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AU WA S298




  • 1898-01-01 - 1947-01-01 (Creation)

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Administrative history

A Court of Quarter Sessions was established in Western Australia in 1830 and a Civil Court established two years later. However, as the colony grew and as society became more complex, the judiciary became overtaxed. In the 1850s the equity jurisdiction of the Civil Court was challenged while the courts' jurisdiction in criminal matters was questioned. For these and other reasons, the Supreme Court Ordinance of 1861 was introduced.

The Supreme Court Ordinance (proclaimed on 18 June 1861) provided for a Supreme Court which had the same criminal, common law, and equity jurisdiction as the Courts of Westminister. The Ordinance amalgamated the Court of Quarter Sessions with the Supreme Court and transferred to it a number of functions of the Civil Court. For example, the Supreme Court was empowered to grant probates and letters of administration and given jurisdiction in bankruptcy matters. After 1863, the Supreme Court was also given jurisdiction in matrimonial causes (i.e. divorces).

Under the Ordinance, the officers of the Supreme Court were to be the Chief Justice (Archibald Paull Burt), an Attorney-General, a Master, and a Registrar.

In 1880 a new Supreme Court Act was introduced. The Act which came into force on 1 August 1881, clarified the Court's jurisidiction in admiralty matters and empowered the Chief Justice to make Rules for the conduct of the Court. Provision was also made for the appointment of one or more puisne judges and for the Chief Justice and other judges to sit as a Full Court. Initially, the Full Court could only entertain motions for retrials and pronounce on points of law, but after 1886 it was given the status of a Court of Appeal.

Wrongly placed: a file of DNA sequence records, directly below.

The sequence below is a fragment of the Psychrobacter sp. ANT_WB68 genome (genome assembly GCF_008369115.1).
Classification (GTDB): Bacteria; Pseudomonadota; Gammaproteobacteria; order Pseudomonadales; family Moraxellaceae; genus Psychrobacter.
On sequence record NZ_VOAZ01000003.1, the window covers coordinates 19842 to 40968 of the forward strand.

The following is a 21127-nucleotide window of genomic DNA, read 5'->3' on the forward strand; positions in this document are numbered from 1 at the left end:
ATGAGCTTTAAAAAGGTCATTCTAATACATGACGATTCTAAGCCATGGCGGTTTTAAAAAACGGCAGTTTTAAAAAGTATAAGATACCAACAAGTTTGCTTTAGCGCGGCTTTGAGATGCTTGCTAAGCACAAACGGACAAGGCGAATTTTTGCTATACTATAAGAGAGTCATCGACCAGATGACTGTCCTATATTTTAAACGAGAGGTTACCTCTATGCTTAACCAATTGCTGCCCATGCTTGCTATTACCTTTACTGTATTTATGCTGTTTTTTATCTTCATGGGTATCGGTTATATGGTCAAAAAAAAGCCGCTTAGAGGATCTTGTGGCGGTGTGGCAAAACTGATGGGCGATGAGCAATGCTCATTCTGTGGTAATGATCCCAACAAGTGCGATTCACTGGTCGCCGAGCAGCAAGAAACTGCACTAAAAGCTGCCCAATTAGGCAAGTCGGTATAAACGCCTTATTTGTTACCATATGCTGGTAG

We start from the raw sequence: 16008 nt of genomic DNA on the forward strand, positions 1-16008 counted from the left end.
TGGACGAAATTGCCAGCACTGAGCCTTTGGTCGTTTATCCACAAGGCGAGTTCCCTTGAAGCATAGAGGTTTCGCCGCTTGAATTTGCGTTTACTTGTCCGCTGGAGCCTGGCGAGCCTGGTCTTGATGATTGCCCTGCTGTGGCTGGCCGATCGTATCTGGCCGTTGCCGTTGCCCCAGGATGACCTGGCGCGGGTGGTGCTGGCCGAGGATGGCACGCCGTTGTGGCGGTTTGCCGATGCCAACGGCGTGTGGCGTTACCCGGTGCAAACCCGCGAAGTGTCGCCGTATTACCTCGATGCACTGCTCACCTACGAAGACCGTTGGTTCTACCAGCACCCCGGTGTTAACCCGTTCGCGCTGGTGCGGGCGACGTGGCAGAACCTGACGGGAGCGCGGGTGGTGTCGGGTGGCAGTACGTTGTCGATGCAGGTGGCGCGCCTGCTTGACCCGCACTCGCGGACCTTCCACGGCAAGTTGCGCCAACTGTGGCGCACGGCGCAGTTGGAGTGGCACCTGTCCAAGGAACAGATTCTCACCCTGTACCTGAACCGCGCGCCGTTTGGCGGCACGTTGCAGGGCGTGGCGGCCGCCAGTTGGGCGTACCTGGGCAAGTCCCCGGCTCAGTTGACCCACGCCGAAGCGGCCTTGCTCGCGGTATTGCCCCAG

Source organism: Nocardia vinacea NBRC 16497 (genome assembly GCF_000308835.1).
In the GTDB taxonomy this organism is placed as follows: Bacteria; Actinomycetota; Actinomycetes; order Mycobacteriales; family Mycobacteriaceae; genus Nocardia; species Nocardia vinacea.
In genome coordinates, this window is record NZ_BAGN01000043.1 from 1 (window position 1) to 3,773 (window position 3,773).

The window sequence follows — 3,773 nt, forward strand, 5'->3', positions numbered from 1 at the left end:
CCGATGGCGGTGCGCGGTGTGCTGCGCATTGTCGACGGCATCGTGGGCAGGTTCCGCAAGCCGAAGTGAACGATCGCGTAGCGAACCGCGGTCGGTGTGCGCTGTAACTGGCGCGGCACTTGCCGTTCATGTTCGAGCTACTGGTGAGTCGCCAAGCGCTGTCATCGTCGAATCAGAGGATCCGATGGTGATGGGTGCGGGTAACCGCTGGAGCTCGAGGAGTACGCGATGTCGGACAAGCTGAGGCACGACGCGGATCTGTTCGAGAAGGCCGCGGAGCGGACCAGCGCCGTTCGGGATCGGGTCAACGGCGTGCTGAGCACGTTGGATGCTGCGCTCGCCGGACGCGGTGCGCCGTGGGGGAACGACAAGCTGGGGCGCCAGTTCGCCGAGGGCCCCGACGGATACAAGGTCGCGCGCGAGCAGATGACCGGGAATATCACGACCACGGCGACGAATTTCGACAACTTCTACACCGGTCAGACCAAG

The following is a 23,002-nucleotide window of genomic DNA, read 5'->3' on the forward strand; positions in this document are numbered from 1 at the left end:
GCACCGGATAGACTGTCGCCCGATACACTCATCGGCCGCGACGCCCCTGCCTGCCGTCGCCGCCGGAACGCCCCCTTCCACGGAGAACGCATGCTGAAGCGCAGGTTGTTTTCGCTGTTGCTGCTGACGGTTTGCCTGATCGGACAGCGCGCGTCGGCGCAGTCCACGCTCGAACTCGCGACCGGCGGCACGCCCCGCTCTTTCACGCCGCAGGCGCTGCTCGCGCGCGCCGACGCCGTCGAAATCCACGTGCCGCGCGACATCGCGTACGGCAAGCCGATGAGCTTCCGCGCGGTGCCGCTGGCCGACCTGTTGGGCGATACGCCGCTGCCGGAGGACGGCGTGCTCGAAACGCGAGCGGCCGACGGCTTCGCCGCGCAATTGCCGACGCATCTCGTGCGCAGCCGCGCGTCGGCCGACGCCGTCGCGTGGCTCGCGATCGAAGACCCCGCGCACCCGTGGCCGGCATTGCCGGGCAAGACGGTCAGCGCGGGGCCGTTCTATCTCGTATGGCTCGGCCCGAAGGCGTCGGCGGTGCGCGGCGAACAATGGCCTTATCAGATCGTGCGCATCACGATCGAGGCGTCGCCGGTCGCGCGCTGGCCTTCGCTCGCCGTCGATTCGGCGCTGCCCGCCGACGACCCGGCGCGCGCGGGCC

The first sitting of the Supreme Court was held on 3 July 1861 and for the first few years it occupied premises in the Police Court and Gaol Building in Beaufort Street, Perth. In 1863 it moved to the old (1836) Court House in Stirling Gardens and in 1880 moved again to the old (1835) Commissariat Store at the foot of Barrack Street. Despite alterations the Commissariat building was inadequate and in the 1890's work began on a new, purposely-designed courthouse. The new building, completed in 1903, is still the principal seat of the Supreme Court of Western Australia.

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Scope and content

The Supreme Court of W.A. has wide appellate jurisdiction - everything dealt with elsewhere has a final appeal to the Supreme Court. Registers of Full Court Orders record orders handed down by the Full Court which fulfills the appeal function of the Supreme Court. Under the Supreme Court Act of 1880 there was provision for one or more puisne judges who with the Chief Justice would constitute the Full Court. The Full Court was not given the status of a Court of Appeal until 1886. The Rules of 1888 provided that all appeals from local or inferior courts, as well as from a single judge, were to be made to the Full Court.

With the appointment of a third judge to the Supreme Court in 1892, the Full Court became a more satisfactory appeal court, in that the decision of the trial judge, who usually sat also in the Full Court, could be reversed by the other two.

The registers record orders handed down by the Full Court with names of parties and date. An appeal number may be given, or a cause number (civil number as in Cause Books, WAS 185). Volumes 4-7 include a nominal index. Volumes 1-3 are indexed by Index of Full Court orders (WAS 208).
There is no direct link with the Appeals files (WAS 202).


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Range Control Symbol = 1 - 7

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